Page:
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One Direction's Five Lessons for Building Customer Loyalty

by Rafe Gomez  |  
August 8, 2013
  |  4,288 views

On a sticky July evening, the multimillion-selling vocal group One Direction (AKA 1D) made a stop at the Izod Center in East Rutherford, NJ, on its international "Take Me Home" tour.

The capacity crowd of 19,000+ fans, composed primarily of frenzied 9-16-year-old Jersey girls, welcomed the young UK stars with screams and open arms.

(Full disclosure: my 11-year-old daughter is a rabid "Directioner," and I accompanied her to 1D's Izod Center show.)

For those unfamiliar with the worldwide pop cultural impact of 1D, here's a quick summary:

  • The group's five members were originally contestants on the British version of "The X Factor" in 2010. They were signed to Simon Cowell's Syco Records (marketed and distributed worldwide by Columbia Records).
  • Their first album, "Up All Night," was released in 2012, and their second album, "Take Me Home," came out in 2013. The group has sold 19 million singles and 10 million albums around the world.
  • Tickets for their tours have sold out within minutes.

The passionate emotional enthusiasm (and sizable financial expenditures) that 1D inspires among its massive global fan base is not a fluke: It's the result of a meticulously nurtured loyalty-building strategy that was on full display at the Izod Center.


Companies that wish to develop positive connections with their own customers would be wise to learn from 1D's examples, which were carefully planned by their managers and flawlessly choreographed by the producers of their "Take Me Home" tour.

1. Deliver outstanding quality

I expected 1D to put on an adequate show that pleased its young fans. But what I saw at the Izod Center was a powerful spectacle that truly wowed the Directioners.


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Rafe Gomez is a principal at VC Inc. Marketing, a provider of multimedia Sales Inquiry Optimized (SIO) content to companies around the world. His work has been featured in a variety of media outlets, including MSNBC, Fox News Channel, Forbes, Yahoo Small Business Advisor, American Express OPEN Forum, Adweek, Entrepreneur Magazine, and Direct Marketing News.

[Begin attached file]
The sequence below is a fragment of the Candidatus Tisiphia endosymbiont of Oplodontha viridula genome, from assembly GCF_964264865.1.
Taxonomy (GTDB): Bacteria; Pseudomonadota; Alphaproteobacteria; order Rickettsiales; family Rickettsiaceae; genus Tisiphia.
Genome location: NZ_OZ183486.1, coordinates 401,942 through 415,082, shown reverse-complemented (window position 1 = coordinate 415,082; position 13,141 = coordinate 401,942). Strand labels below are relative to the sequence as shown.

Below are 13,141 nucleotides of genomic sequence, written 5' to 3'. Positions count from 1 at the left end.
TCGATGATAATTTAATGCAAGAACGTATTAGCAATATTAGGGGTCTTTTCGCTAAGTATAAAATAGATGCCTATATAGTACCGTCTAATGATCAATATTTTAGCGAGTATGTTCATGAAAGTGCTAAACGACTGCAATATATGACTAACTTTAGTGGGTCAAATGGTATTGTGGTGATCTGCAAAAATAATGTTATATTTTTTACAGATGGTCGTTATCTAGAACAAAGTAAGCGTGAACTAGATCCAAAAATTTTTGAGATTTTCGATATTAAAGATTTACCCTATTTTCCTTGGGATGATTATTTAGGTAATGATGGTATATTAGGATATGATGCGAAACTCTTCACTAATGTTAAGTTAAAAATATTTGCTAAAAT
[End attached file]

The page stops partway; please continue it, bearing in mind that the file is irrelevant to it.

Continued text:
Twitter: @vcincmarketing

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  • by Seshu Thu Aug 8, 2013 via web

    Excellent article as it clearly gives an example followed by theory- exceeding customer expectations which I find is a tough sell to many of my restaurant clients. At the end of the day given many choices a customer has, service/product providers have to go beyond what is expected and this is not an easy task as customers who get used to superior service will want more and more. Another aspect to this is the cost of these exceptional services - after a certain point it would not be economically feasible to deliver exceptional services.
    Seshu
    mKonnekt.com

  • by Courtney Bosch Thu Aug 8, 2013 via web

    It really is amazing what brands can learn from rock stars and how they keep their fans wanting more!

    And this line made me giggle:

    (I told my daughter that 1D probably says the same thing to the audiences at each of its concerts, but she firmly insisted that 1D would never do that...)

    Thanks for a great read!

  • by Gracious Store Thu Aug 8, 2013 via web

    Great post! It is very profitable for brands to nurture valuable dialogues and helpful social media interactions, this will help to establish mutual friendship and trust between brands and prospects


  • by Rafe Gomez Fri Aug 9, 2013 via web

    Seshu -

    Glad you liked the article. In terms of your restaurant clients seeking to exceed customer expectations, the effort doesn't have to be expensive. In fact, it could be quite reasonable, but the benefits would be highly valuable.

    Some ideas:

    - offering mini tastings of second entrees (it only needs to be a forkful) to customers who order full dinners on particular nights
    - doing a charity raffle, with the prize being a private kitchen tour and cooking lesson (this would also generate free media coverage for the restaurant)
    - offering a free dessert liqueur (served in a mini-apertif glass) to customers who order full dinners on particular nights

    Might any of these be do-able/economical?

  • by Amber Mon Aug 12, 2013 via web

    I am not a fan of 1D but based on your article they do a good job with their fans. They know what they want and try to give it to the, Businesses could indeed a learn a thing or two on how to keep your customers loyal.

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